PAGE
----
The Trump administration confirmed this week plans to roll back an Obama-era policy aimed at eliminating the gender pay gap.
The proposed policy would have required employers to collect detailed salary information broken down by gender, ethnicity, and race starting in the spring of next year.
Ivanka Trump, who has long touted the importance of wage equality and workplace protections for women backed the decision and said that the policy “would not yield the intended results.”
An administration official from the Office of Information and Regulatory Affairs added that the policy would be “enormously burdensome” on employers.
Under the rule, any company employing more than 100 workers would have been responsible for reporting extensive information about their employees’ salaries to the US Equal Employment Opportunity Commission in 2018, with some requirements beginning as early as next month.
In 2016, the median wage of a woman working full-time year-round was only 79% of a man’s annual earnings. For women of color, that figure was even lower.
A 2016 Pew Research Poll found that for every dollar a white man makes, a black woman makes 65 cents -- 17 cents lower than an average white woman. Hispanic women fare even worse, earning 58 cents on the dollar in 2015.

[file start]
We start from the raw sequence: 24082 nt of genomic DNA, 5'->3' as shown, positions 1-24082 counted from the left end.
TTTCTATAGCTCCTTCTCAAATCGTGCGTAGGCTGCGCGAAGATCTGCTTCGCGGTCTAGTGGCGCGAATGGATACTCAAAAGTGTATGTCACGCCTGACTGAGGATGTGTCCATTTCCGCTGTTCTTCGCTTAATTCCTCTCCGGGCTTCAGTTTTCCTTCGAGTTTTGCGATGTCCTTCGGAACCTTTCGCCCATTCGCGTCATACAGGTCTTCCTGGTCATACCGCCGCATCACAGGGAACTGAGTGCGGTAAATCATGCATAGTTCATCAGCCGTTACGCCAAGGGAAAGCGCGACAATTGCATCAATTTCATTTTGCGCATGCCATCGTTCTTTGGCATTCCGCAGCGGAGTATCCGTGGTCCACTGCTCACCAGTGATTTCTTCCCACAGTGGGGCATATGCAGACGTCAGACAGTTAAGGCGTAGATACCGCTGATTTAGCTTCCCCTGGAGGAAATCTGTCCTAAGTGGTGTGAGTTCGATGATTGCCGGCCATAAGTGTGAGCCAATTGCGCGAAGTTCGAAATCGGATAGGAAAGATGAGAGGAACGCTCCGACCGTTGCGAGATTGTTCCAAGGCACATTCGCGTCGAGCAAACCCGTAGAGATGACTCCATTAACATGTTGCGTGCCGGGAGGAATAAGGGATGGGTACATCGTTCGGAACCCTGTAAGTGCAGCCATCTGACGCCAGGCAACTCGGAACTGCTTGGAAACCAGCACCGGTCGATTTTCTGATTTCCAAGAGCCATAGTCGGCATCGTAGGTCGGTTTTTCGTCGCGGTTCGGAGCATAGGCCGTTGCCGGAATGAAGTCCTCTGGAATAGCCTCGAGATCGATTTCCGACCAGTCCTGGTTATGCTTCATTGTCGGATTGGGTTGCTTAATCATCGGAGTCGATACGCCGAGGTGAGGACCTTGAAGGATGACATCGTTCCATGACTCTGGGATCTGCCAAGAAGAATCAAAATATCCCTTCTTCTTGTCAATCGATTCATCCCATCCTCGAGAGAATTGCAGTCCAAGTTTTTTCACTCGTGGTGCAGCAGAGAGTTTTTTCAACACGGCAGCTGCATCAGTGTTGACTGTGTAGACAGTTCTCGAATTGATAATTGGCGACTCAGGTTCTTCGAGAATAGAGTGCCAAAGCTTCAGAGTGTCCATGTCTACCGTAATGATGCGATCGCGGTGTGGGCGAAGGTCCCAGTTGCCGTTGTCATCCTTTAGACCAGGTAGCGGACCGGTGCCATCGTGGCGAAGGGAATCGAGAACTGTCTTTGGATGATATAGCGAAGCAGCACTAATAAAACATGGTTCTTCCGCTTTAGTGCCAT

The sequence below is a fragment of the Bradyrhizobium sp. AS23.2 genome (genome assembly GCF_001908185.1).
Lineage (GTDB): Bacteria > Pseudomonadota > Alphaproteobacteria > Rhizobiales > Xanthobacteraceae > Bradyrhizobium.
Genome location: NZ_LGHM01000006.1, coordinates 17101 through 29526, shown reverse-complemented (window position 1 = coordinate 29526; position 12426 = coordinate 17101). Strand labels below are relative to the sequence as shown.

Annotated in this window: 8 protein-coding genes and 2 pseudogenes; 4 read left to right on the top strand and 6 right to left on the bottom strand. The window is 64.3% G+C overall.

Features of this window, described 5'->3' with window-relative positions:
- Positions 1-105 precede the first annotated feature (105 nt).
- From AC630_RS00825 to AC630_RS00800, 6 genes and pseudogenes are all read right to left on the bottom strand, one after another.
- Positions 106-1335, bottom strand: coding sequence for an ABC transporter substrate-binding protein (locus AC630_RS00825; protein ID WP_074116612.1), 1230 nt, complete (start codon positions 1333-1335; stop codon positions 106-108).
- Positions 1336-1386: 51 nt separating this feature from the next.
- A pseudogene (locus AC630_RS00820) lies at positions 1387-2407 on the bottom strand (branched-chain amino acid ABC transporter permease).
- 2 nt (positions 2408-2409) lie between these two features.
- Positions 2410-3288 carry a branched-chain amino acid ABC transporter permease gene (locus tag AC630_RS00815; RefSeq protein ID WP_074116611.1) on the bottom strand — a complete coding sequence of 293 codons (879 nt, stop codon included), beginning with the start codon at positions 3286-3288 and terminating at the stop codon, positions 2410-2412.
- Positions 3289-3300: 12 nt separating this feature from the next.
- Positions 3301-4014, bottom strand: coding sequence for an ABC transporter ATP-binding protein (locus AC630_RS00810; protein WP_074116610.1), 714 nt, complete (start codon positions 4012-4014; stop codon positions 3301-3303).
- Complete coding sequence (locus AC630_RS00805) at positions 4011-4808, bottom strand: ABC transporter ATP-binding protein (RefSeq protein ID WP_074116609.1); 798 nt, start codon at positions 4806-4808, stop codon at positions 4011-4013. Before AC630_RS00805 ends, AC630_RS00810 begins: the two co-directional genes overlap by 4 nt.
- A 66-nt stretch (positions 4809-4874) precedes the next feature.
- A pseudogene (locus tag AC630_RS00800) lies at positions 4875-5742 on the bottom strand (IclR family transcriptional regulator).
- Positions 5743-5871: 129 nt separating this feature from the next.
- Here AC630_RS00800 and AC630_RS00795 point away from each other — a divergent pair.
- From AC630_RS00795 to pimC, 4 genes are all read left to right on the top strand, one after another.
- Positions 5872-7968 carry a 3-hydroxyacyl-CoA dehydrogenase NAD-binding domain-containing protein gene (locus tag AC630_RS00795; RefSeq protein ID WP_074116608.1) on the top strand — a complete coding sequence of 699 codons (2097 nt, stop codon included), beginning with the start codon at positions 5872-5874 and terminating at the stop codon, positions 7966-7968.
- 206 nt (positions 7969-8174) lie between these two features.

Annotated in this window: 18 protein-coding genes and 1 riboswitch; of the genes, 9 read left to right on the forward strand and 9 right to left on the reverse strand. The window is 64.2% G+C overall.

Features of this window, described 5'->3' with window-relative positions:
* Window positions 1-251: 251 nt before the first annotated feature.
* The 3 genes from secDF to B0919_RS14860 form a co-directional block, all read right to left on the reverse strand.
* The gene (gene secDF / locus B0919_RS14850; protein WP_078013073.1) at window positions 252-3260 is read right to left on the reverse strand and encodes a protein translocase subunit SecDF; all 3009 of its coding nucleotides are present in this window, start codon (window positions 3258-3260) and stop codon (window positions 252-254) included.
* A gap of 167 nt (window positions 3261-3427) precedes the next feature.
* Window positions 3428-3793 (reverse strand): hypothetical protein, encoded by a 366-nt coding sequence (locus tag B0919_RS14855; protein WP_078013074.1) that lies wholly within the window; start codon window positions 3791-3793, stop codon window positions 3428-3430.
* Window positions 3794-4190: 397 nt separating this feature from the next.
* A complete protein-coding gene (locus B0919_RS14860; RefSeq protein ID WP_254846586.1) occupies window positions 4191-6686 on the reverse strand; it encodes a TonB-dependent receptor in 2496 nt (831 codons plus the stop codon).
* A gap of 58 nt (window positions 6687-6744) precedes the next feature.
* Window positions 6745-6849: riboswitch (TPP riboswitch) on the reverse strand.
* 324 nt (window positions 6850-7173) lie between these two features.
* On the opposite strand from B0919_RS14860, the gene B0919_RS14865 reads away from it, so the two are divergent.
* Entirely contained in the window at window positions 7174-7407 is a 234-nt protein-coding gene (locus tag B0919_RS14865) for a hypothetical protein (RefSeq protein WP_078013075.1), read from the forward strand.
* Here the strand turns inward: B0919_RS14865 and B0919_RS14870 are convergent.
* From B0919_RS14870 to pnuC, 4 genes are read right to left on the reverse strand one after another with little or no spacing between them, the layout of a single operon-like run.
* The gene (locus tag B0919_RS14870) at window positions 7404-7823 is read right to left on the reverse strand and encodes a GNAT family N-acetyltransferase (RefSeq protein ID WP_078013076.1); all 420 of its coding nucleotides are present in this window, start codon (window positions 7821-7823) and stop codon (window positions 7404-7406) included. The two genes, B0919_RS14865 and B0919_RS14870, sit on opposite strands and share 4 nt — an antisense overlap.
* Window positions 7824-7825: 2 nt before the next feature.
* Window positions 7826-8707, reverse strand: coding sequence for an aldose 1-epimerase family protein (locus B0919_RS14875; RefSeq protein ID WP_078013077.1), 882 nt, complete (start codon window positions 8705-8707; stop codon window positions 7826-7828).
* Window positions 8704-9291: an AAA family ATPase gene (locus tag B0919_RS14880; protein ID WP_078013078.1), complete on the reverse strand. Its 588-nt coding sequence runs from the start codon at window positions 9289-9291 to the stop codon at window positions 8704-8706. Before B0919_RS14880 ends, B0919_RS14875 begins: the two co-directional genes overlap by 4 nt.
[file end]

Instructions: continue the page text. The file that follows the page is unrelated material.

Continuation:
The Obama-era policy was intended to close that gap by bolstering the government’s ability to penalize companies that do not pay their male and female employees an equal wage.
But some supporters of the rollback believe that the measure would have gone as far as to hurt job and wage prospects for all workers, especially women and minorities, for whom the policy was originally intended to help.
“Boxes on government forms simply can’t capture sufficient data to explain differences in wages and promotions based on employee behavior and preferences,” Romina Boccia, a fiscal and economic expert at The Heritage Foundation, a conservative think tank, wrote. “The result is less flexibility and more rigidity in the workplace.”
More rigidity in the workplace, Roccia explained, means more rigid pay structures.
Women’s rights advocates and progressive groups, however, have been quick to criticize Trump’s rollback.
“Today’s action sends a clear message to employers: if you want to ignore pay inequities and sweep them under the rug, this administration has your back,” Fatima Goss Graves, the president and CEO of the National Women’s Law Center, said in a statement.
The press secretary for Emily’s List, an organization that encourages women to run for elected office, Alexandra De Luca, claimed that the White House has pushed a “relentless anti-woman agenda.”
“Based on what we’ve seen so far,” she added, “there’s nothing shocking about Ivanka, self-styled champion for women, turning her back on women when it suits her or her father.”
The First daughter has announced she intends to work with the Equal Employment Opportunity Commission, the Office of Management and Budget and Congress to create “robust policies aimed at eliminating the gender wage gap.”